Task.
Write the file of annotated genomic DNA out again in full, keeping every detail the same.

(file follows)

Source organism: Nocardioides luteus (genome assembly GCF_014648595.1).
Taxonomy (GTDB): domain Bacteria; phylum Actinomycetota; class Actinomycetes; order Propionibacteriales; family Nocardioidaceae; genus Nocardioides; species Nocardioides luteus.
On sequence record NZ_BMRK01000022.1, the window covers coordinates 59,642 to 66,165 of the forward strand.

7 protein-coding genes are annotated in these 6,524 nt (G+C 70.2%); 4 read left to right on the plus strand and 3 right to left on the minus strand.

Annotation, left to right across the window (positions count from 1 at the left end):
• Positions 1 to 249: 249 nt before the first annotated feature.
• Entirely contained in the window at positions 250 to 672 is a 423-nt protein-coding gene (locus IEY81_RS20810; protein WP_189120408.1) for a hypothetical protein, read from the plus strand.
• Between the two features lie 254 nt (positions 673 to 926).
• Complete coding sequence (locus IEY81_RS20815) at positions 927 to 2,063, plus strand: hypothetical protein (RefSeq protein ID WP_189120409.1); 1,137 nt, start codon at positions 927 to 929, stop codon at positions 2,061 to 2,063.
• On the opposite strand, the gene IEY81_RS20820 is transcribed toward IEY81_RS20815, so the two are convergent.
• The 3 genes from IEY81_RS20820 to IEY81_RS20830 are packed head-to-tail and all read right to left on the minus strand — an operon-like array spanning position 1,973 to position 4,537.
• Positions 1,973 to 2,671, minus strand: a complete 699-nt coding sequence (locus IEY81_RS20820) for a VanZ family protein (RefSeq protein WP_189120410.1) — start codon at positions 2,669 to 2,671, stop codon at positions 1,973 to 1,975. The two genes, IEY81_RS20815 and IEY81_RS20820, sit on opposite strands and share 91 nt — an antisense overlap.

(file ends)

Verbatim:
Source organism: Nocardioides luteus (genome assembly GCF_014648595.1).
Taxonomy (GTDB): domain Bacteria; phylum Actinomycetota; class Actinomycetes; order Propionibacteriales; family Nocardioidaceae; genus Nocardioides; species Nocardioides luteus.
On sequence record NZ_BMRK01000022.1, the window covers coordinates 59,642 to 66,165 of the forward strand.

7 protein-coding genes are annotated in these 6,524 nt (G+C 70.2%); 4 read left to right on the plus strand and 3 right to left on the minus strand.

Annotation, left to right across the window (positions count from 1 at the left end):
• Positions 1 to 249: 249 nt before the first annotated feature.
• Entirely contained in the window at positions 250 to 672 is a 423-nt protein-coding gene (locus IEY81_RS20810; protein WP_189120408.1) for a hypothetical protein, read from the plus strand.
• Between the two features lie 254 nt (positions 673 to 926).
• Complete coding sequence (locus IEY81_RS20815) at positions 927 to 2,063, plus strand: hypothetical protein (RefSeq protein ID WP_189120409.1); 1,137 nt, start codon at positions 927 to 929, stop codon at positions 2,061 to 2,063.
• On the opposite strand, the gene IEY81_RS20820 is transcribed toward IEY81_RS20815, so the two are convergent.
• The 3 genes from IEY81_RS20820 to IEY81_RS20830 are packed head-to-tail and all read right to left on the minus strand — an operon-like array spanning position 1,973 to position 4,537.
• Positions 1,973 to 2,671, minus strand: a complete 699-nt coding sequence (locus IEY81_RS20820) for a VanZ family protein (RefSeq protein WP_189120410.1) — start codon at positions 2,669 to 2,671, stop codon at positions 1,973 to 1,975. The two genes, IEY81_RS20815 and IEY81_RS20820, sit on opposite strands and share 91 nt — an antisense overlap.